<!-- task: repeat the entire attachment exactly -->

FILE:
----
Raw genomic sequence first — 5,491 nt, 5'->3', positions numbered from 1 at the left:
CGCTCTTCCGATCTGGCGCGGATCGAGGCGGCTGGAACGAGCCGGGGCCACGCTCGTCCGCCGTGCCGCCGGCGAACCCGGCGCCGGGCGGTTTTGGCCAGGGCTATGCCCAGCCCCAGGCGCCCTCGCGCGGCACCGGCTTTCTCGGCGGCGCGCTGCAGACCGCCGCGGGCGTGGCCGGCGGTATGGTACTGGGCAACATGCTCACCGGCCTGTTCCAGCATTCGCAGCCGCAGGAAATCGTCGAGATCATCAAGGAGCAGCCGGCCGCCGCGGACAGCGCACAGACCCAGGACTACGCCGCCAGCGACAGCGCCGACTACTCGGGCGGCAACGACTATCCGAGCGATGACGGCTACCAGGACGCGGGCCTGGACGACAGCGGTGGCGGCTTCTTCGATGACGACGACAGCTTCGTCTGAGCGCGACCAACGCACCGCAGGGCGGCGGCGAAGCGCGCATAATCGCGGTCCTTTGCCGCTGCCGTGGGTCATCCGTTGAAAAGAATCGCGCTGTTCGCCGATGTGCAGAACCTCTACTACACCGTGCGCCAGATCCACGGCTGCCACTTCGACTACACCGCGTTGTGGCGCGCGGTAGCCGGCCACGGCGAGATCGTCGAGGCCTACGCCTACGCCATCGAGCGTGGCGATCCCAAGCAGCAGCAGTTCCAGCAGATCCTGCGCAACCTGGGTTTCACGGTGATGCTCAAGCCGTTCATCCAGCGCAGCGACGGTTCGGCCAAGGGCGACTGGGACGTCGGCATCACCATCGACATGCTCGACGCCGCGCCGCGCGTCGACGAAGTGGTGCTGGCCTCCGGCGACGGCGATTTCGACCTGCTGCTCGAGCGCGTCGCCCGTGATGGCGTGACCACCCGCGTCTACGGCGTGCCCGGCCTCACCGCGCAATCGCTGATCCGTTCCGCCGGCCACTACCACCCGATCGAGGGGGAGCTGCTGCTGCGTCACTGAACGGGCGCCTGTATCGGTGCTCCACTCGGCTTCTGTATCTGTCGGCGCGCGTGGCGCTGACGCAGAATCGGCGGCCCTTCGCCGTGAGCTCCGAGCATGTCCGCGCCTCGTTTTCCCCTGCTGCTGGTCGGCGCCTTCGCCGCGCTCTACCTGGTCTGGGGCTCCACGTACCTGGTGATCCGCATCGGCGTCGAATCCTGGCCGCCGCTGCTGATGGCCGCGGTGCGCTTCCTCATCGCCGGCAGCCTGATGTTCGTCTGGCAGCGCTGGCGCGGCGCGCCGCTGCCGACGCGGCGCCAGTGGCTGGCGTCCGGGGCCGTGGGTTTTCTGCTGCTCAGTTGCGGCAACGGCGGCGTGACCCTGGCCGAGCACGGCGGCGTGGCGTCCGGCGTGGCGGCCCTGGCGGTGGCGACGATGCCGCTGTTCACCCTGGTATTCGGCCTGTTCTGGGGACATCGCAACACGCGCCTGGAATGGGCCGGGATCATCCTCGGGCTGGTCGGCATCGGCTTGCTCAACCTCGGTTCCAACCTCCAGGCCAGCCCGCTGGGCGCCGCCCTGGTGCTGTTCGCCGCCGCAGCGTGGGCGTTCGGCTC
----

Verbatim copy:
Raw genomic sequence first — 5,491 nt, 5'->3', positions numbered from 1 at the left:
CGCTCTTCCGATCTGGCGCGGATCGAGGCGGCTGGAACGAGCCGGGGCCACGCTCGTCCGCCGTGCCGCCGGCGAACCCGGCGCCGGGCGGTTTTGGCCAGGGCTATGCCCAGCCCCAGGCGCCCTCGCGCGGCACCGGCTTTCTCGGCGGCGCGCTGCAGACCGCCGCGGGCGTGGCCGGCGGTATGGTACTGGGCAACATGCTCACCGGCCTGTTCCAGCATTCGCAGCCGCAGGAAATCGTCGAGATCATCAAGGAGCAGCCGGCCGCCGCGGACAGCGCACAGACCCAGGACTACGCCGCCAGCGACAGCGCCGACTACTCGGGCGGCAACGACTATCCGAGCGATGACGGCTACCAGGACGCGGGCCTGGACGACAGCGGTGGCGGCTTCTTCGATGACGACGACAGCTTCGTCTGAGCGCGACCAACGCACCGCAGGGCGGCGGCGAAGCGCGCATAATCGCGGTCCTTTGCCGCTGCCGTGGGTCATCCGTTGAAAAGAATCGCGCTGTTCGCCGATGTGCAGAACCTCTACTACACCGTGCGCCAGATCCACGGCTGCCACTTCGACTACACCGCGTTGTGGCGCGCGGTAGCCGGCCACGGCGAGATCGTCGAGGCCTACGCCTACGCCATCGAGCGTGGCGATCCCAAGCAGCAGCAGTTCCAGCAGATCCTGCGCAACCTGGGTTTCACGGTGATGCTCAAGCCGTTCATCCAGCGCAGCGACGGTTCGGCCAAGGGCGACTGGGACGTCGGCATCACCATCGACATGCTCGACGCCGCGCCGCGCGTCGACGAAGTGGTGCTGGCCTCCGGCGACGGCGATTTCGACCTGCTGCTCGAGCGCGTCGCCCGTGATGGCGTGACCACCCGCGTCTACGGCGTGCCCGGCCTCACCGCGCAATCGCTGATCCGTTCCGCCGGCCACTACCACCCGATCGAGGGGGAGCTGCTGCTGCGTCACTGAACGGGCGCCTGTATCGGTGCTCCACTCGGCTTCTGTATCTGTCGGCGCGCGTGGCGCTGACGCAGAATCGGCGGCCCTTCGCCGTGAGCTCCGAGCATGTCCGCGCCTCGTTTTCCCCTGCTGCTGGTCGGCGCCTTCGCCGCGCTCTACCTGGTCTGGGGCTCCACGTACCTGGTGATCCGCATCGGCGTCGAATCCTGGCCGCCGCTGCTGATGGCCGCGGTGCGCTTCCTCATCGCCGGCAGCCTGATGTTCGTCTGGCAGCGCTGGCGCGGCGCGCCGCTGCCGACGCGGCGCCAGTGGCTGGCGTCCGGGGCCGTGGGTTTTCTGCTGCTCAGTTGCGGCAACGGCGGCGTGACCCTGGCCGAGCACGGCGGCGTGGCGTCCGGCGTGGCGGCCCTGGCGGTGGCGACGATGCCGCTGTTCACCCTGGTATTCGGCCTGTTCTGGGGACATCGCAACACGCGCCTGGAATGGGCCGGGATCATCCTCGGGCTGGTCGGCATCGGCTTGCTCAACCTCGGTTCCAACCTCCAGGCCAGCCCGCTGGGCGCCGCCCTGGTGCTGTTCGCCGCCGCAGCGTGGGCGTTCGGCTC